Nobody will ever accuse me of showing perfect empathy. That’s because I rarely know what its truly like to be in the same situation under identical circumstances as a fellow human being.
Wait: “It must suck to be you!” There, I’ve said it. Actually I only regurgitated what is heard when dwelling amidst the negatives. Empathic connections are what drive people to do good for others.
“It must be glorious to be you!”
No one knows the future yet all have a part in shaping it.
Take stock in your internal (mental, emotional, spiritual, physical) state.
- How can I make a difference? I make a difference by finding peace.
- Who am I now? I exist in the world. My world has a macro side and a micro side. What’s right with my world? What’s wrong with the outside world? Find balance.
The world takes on different structures at work, at home, in family and with relatives – develop survival skills. Learn when to have a “flight not fight” attitude, when to “Cry wolf” and when to “Fly under the radar.”
Oftentimes the world responds with a “Good Old Boy: System. Schedule and organize your desire; declutter your ambitions; know yourself.
I am an Engineer that loves family and music.
Do not despair. All will be well. Give it time.
We are not clueless but we certainly don’t understand what is happening.
Change what (more than likely) will become a meaningless contribution of the unremembered dead…
into a legacy of care and hope for the future.
Don’t be afraid of change and
don’t be afraid to change.
Do not be afraid,
Another powerful vocalization in Joby Talbot’s Opera is when Beck realizes that it is up to him to do his best – nobody else is going to do it for him, save his bacon, bail him out, etc.
It is good when we realize this applies to everyone. If you want change, be the change you want to see.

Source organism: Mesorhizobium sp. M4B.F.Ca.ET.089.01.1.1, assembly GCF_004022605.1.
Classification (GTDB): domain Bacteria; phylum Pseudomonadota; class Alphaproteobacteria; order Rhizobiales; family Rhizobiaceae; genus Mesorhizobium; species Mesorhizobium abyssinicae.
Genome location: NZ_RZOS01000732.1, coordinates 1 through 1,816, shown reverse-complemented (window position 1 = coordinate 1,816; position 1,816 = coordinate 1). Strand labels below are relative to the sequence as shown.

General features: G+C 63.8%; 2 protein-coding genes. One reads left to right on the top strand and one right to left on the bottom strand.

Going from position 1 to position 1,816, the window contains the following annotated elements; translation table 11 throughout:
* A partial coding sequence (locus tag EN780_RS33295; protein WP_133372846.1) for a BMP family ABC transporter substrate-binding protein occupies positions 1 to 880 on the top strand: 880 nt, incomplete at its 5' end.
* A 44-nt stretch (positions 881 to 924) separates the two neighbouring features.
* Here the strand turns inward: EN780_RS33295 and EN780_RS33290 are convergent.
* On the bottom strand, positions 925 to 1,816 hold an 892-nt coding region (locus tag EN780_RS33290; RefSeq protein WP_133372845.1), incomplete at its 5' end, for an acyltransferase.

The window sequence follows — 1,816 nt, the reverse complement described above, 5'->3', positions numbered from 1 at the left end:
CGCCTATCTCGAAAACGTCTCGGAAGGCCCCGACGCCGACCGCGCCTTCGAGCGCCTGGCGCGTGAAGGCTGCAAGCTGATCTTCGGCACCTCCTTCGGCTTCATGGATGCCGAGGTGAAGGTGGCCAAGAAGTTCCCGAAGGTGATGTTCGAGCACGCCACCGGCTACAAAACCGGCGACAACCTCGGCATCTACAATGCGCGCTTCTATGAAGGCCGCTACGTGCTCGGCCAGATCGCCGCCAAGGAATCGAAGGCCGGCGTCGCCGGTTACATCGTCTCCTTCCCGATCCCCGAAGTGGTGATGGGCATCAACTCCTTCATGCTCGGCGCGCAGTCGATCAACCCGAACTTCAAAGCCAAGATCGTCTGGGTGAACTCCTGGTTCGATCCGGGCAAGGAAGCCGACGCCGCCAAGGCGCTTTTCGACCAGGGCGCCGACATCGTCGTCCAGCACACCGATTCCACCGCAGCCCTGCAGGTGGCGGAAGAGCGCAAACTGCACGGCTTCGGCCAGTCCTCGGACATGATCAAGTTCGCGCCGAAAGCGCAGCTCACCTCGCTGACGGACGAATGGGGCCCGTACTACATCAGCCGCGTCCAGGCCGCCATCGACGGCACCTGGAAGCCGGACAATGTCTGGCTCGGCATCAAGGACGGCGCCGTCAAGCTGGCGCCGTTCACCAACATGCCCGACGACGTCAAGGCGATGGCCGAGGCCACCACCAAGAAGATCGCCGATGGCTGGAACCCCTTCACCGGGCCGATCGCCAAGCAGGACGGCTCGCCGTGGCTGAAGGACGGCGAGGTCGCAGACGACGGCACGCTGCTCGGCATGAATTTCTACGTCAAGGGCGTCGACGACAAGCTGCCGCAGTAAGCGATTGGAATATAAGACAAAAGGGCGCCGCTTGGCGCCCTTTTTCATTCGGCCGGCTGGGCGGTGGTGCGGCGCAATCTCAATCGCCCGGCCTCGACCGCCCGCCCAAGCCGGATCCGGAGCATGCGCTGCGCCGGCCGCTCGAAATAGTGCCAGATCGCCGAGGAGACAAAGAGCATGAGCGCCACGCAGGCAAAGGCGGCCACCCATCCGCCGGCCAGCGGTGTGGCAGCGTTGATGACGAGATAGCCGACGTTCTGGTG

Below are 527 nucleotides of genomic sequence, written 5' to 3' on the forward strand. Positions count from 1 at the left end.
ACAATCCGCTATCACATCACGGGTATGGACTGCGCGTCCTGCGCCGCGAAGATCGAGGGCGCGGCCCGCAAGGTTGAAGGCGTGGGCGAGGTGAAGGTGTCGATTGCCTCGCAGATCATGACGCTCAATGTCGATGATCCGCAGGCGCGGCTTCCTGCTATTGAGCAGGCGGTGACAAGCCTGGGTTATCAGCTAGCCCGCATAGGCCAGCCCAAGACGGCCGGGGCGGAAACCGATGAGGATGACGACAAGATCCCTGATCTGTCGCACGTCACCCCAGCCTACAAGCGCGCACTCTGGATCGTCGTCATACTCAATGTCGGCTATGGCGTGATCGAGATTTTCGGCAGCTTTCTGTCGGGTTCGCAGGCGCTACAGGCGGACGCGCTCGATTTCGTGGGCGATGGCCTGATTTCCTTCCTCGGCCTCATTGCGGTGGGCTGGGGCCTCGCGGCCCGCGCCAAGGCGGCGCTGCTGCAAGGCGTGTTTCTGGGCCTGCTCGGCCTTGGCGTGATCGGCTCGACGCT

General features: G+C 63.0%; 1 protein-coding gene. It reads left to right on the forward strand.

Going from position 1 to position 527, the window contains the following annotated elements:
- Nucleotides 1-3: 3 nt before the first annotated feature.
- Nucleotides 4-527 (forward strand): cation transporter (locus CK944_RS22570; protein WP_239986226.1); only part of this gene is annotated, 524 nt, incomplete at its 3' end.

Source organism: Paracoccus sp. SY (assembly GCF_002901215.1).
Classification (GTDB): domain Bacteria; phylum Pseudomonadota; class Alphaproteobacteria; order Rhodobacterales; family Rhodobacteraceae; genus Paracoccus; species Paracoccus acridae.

Because It’s There – A reaction to Jody Talbot’s Everest
Opera is not for everyone. I get that. But the November 19, 2017 performance of Everest by the Lyric Opera at the Kauffman Center made me realize that we are not always in control and sometimes we can only play the hands we are dealt.
When Rob urges Doug (hold on, just one more step, etc.), he accepts fate’s twisted humor by giving care to a dying man on a frozen mountain. He even gains an opportunity to express his love to his pregnant wife and name their expected child. How’s that for power over the elements?
When I became Linda’s caregiver it was just as compelling as this: I had to give her my all – otherwise life would not be worth living.
Bravo Mr. Talbot for finding a way to express this condition.
Daniel H Zeorlin
Write me if you want to toss around a few ideas.
Dan Zeorlin <email@example.com>
Do you ever make promises to yourself and then find out that you’re going to keep them?
We’re almost there!
There is hope for the future. Hang jn there. What does change hold? Doubt? Uncertainty? Fear?
When is the right time to give up? Never? When someone else tells you?
Only you should know.
But how delightful to hear an affirming voice, to have a positive influence, to know that someone (else) believes in you and wants you to succeed.
We can all be this person for others!